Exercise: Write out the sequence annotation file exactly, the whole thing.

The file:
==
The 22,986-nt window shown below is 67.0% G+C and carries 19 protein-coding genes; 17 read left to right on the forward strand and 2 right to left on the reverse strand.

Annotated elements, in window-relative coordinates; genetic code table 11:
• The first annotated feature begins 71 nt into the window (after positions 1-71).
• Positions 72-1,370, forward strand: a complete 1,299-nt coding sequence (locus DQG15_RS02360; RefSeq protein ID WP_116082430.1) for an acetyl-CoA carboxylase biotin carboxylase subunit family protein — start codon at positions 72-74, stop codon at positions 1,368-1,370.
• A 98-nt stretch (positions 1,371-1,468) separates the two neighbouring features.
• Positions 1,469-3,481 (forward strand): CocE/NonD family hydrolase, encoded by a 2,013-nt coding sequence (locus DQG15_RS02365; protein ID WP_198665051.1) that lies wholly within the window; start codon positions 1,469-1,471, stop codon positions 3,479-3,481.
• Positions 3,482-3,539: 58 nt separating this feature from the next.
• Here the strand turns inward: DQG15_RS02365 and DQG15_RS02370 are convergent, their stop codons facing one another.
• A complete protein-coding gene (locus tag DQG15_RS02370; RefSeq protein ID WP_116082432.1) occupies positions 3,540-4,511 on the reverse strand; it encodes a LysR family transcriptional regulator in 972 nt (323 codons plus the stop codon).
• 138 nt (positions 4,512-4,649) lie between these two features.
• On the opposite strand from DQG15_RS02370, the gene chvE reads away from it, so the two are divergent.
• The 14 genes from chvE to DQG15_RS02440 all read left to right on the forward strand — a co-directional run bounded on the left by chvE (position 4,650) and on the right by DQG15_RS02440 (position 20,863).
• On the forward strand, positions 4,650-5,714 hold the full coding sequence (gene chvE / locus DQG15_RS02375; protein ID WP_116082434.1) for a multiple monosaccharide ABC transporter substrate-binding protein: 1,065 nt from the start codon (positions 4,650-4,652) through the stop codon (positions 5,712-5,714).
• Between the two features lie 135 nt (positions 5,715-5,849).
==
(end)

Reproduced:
The 22,986-nt window shown below is 67.0% G+C and carries 19 protein-coding genes; 17 read left to right on the forward strand and 2 right to left on the reverse strand.

Annotated elements, in window-relative coordinates; genetic code table 11:
• The first annotated feature begins 71 nt into the window (after positions 1-71).
• Positions 72-1,370, forward strand: a complete 1,299-nt coding sequence (locus DQG15_RS02360; RefSeq protein ID WP_116082430.1) for an acetyl-CoA carboxylase biotin carboxylase subunit family protein — start codon at positions 72-74, stop codon at positions 1,368-1,370.
• A 98-nt stretch (positions 1,371-1,468) separates the two neighbouring features.
• Positions 1,469-3,481 (forward strand): CocE/NonD family hydrolase, encoded by a 2,013-nt coding sequence (locus DQG15_RS02365; protein ID WP_198665051.1) that lies wholly within the window; start codon positions 1,469-1,471, stop codon positions 3,479-3,481.
• Positions 3,482-3,539: 58 nt separating this feature from the next.
• Here the strand turns inward: DQG15_RS02365 and DQG15_RS02370 are convergent, their stop codons facing one another.
• A complete protein-coding gene (locus tag DQG15_RS02370; RefSeq protein ID WP_116082432.1) occupies positions 3,540-4,511 on the reverse strand; it encodes a LysR family transcriptional regulator in 972 nt (323 codons plus the stop codon).
• 138 nt (positions 4,512-4,649) lie between these two features.
• On the opposite strand from DQG15_RS02370, the gene chvE reads away from it, so the two are divergent.
• The 14 genes from chvE to DQG15_RS02440 all read left to right on the forward strand — a co-directional run bounded on the left by chvE (position 4,650) and on the right by DQG15_RS02440 (position 20,863).
• On the forward strand, positions 4,650-5,714 hold the full coding sequence (gene chvE / locus DQG15_RS02375; protein ID WP_116082434.1) for a multiple monosaccharide ABC transporter substrate-binding protein: 1,065 nt from the start codon (positions 4,650-4,652) through the stop codon (positions 5,712-5,714).
• Between the two features lie 135 nt (positions 5,715-5,849).